A snapshot look at the 2011 IndyCar season

March 26, 2011|By Jim Tomlin, St. Petersburg Times

IndyCar launches its 17-race schedule at the Honda Grand Prix of St. Petersburg Sunday. The teams owned by Chip Ganassi and Roger Penske are expected to dominate the series once again.

Drivers to watch

Dario Franchitti: Going for his third championship in a row and fourth overall, Ganassi's Franchitti won the title last year by five points over Penske's Will Power and by 55 points over third-place Scott Dixon, Franchitti's teammate. Franchitti won three races last season, including the Indianapolis 500. Power is the defending champion in St. Pete.

Danica Patrick: IndyCar's most-popular driver, Patrick has left her part-time stint in NASCAR stock-car racing to rejoin her IndyCar series team of Andretti Autosport. She drives the No. 7 Team GoDaddy.com Honda Dallara.

Tony Kanaan: The 2004 series champion, formerly drove for Andretti Autosport before losing the ride after last season due to lack of sponsorship. But KV Racing Technology-Lotus said Monday it had signed Kanaan to drive for that team this year.

Rookies to watch

Sebastian Saavedra, Conquest Racing: The youngest driver in this weekend's field at age 20, Saavedra last year became the first driver born in the 1990s to compete in the Indianapolis 500. He also won in Indy Lights at Iowa Speedway, driving for Bryan Herta's team. In his rookie year in Indy Lights, 2009, the Colombian won twice driving for Michael Andretti's team. He has been fast in qualifying, making the top four on the grid seven times in 11 Indy Lights starts last year.

JR Hildebrand, Panther Racing: The 2009 Indy Lights champion has some big shoes to fill at Panther, the team that once employed Sam Hornish and Dan Wheldon. Of Hildebrand's five Indy Lights victories, four came on road courses, but if Panther's history is anything to go by, the 23-year-old Californian might be a force on ovals. Wheldon was the Indianapolis 500 runnerup the past two years running for the team.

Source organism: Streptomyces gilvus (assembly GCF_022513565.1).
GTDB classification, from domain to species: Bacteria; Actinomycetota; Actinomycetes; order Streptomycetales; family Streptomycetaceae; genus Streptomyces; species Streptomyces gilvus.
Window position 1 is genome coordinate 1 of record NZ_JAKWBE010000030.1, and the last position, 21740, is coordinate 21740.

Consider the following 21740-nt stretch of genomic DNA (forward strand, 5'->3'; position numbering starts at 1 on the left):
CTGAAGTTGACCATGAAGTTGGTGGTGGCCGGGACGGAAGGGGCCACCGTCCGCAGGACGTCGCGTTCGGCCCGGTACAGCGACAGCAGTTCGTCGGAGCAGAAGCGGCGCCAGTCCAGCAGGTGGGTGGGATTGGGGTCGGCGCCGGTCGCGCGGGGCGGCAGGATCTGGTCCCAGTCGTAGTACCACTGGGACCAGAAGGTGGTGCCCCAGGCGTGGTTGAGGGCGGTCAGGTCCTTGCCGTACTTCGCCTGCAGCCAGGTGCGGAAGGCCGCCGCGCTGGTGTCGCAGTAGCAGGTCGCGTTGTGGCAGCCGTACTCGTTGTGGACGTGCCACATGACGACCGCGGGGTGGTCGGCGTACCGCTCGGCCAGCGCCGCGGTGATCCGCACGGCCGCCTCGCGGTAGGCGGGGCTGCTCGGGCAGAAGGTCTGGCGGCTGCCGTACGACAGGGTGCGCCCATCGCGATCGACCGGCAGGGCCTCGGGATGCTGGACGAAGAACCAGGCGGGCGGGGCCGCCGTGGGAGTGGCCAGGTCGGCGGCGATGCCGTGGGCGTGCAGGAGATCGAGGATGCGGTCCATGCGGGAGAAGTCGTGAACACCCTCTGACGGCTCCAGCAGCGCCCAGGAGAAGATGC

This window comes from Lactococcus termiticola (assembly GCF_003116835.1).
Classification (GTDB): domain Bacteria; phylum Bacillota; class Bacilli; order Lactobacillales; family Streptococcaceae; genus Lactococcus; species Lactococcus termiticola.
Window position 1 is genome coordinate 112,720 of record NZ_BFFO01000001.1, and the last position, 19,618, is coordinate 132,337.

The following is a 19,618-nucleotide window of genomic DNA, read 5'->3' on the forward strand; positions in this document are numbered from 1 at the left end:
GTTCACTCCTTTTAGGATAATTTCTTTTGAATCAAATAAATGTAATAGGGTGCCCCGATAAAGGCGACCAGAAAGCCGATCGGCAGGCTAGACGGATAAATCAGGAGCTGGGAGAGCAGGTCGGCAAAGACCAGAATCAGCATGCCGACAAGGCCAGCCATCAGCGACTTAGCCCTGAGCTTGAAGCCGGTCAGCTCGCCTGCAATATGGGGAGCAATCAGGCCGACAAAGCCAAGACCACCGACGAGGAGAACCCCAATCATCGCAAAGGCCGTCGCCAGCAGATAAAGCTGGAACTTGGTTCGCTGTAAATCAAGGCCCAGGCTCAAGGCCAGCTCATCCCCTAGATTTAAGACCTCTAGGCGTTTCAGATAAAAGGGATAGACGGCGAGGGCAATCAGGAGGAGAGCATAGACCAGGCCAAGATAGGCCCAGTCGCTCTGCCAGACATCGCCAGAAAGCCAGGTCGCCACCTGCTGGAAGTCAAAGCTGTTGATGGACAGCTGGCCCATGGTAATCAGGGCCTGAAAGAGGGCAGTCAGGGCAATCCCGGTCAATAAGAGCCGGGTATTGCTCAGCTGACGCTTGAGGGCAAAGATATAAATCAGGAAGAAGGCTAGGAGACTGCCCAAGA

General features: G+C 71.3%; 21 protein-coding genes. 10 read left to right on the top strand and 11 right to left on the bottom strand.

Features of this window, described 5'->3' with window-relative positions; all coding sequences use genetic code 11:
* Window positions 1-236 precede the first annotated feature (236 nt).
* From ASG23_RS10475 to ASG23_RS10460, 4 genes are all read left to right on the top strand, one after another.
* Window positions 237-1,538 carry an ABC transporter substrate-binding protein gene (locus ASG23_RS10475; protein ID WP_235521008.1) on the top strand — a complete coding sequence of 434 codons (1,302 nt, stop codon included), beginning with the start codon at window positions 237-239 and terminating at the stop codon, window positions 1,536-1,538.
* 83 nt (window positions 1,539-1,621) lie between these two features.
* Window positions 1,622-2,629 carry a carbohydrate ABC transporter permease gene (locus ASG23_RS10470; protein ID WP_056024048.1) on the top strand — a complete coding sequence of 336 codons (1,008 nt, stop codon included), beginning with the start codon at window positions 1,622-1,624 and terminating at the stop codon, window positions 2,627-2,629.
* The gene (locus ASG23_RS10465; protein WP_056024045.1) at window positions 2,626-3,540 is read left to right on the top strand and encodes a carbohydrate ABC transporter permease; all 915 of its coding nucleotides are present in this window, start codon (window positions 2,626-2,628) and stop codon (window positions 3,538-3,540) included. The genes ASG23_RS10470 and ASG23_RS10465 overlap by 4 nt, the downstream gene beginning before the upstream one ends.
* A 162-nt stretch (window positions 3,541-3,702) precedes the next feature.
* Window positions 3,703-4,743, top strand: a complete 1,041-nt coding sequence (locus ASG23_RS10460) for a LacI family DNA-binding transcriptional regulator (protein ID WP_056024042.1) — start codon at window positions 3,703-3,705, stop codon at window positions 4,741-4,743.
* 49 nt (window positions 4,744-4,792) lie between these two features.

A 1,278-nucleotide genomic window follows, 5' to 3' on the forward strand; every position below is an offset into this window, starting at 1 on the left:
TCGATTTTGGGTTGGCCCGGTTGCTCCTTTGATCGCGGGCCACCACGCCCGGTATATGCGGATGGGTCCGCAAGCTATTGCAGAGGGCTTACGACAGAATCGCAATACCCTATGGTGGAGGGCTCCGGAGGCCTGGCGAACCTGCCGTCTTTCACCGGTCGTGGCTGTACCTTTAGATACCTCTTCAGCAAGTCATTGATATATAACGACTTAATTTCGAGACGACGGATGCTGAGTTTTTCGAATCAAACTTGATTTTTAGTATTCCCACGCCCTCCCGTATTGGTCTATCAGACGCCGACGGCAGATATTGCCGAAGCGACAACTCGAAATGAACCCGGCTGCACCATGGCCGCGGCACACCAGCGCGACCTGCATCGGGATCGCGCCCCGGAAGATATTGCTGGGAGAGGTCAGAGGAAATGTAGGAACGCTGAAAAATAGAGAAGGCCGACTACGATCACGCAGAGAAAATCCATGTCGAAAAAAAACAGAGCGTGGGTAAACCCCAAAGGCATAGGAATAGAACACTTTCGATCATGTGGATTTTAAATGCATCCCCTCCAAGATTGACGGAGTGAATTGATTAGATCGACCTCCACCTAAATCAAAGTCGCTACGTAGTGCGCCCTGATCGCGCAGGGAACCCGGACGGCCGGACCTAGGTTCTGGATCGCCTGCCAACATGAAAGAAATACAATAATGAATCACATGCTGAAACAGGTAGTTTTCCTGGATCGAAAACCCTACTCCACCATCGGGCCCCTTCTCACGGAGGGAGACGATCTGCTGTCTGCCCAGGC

Charlie Kimball, Chip Ganassi Racing: The 26-year-old Californian landed a top ride after accumulating 10 top-10 finishes in two seasons in Indy Lights. He also landed sponsorship from Novo Nordisk, a healthcare company which, among other things, makes products to aid diabetics. Kimball was diagnosed with Type 1 diabetes in 2007 and briefly halted his racing program, but got back behind the wheel in 2008.

Network news

Versus, the TV network that airs 12 of IndyCar's 17 races, is expanding its coverage this season.

The cable network said last week that it will extend the live television window from three to five hours. Versus will also present a weekly one-hour studio show starting May 3.

Wally Dallenbach Jr., formerly a NASCAR analyst when NBC carried Sprint Cup, will join the Versus broadcast team. He'll be in the booth with Jon Beekhuis and play-by-play veteran Bob Jenkins. Longtime open-wheel reporter and Speed Channel regular Robin Miller also will join Versus' coverage for some races.

The other five races are on ABC including St. Petersburg and the Indianapolis 500.

Change is coming

Honda, the sole engine supplier to the IndyCar series since 2006, will enjoy one more year of solitude.

In 2012, the manufacturer will have company.

Chevrolet and Lotus have announced plans to join Honda in building engines for the series next year. The engines can be turbocharged, which also will be a switch from this year's formula.

Chevrolet last raced in the series in 2005 and won that year at Texas with Tomas Scheckter behind the wheel.

Dallara will remain the chassis manufacturer but is building a new model. Firestone, which initially announced that it would pull out of the series next season, will stick around for 2012 as well.

Two-wide life

IndyCar will have side-by-side restarts at all venues, the series announced this month.

Cars will restart side-by-side on street and road circuits for the first time, beginning Sunday in St. Petersburg.

The series made the rule change after consulting with drivers and teams, said series president of competition Brian Barnhart.

"Most of the ovals we run two- and three-wide anyway so what's the difference?" driver Graham Rahal told IndyCar.com. "It will make it more exciting for the fans, there will be more passes and there will be more crashes. It's a fact for those team owners."

By the numbers


Consecutive championships for Dario Franchitti, matching Sam Hornish as the only drivers with back-to-back titles


Total titles for Franchitti, also tying Hornish for the series record


Seasons with at least one IndyCar victory for Helio Castroneves; last year he broke a tie with Scott Sharp to set the record


Age of Sebastian Saavedra, the youngest driver in the series


Age of Alex Tagliani, the oldest driver in the series


Series starts for Castroneves, again tying Sharp; the Brazilian will break the mark Sunday

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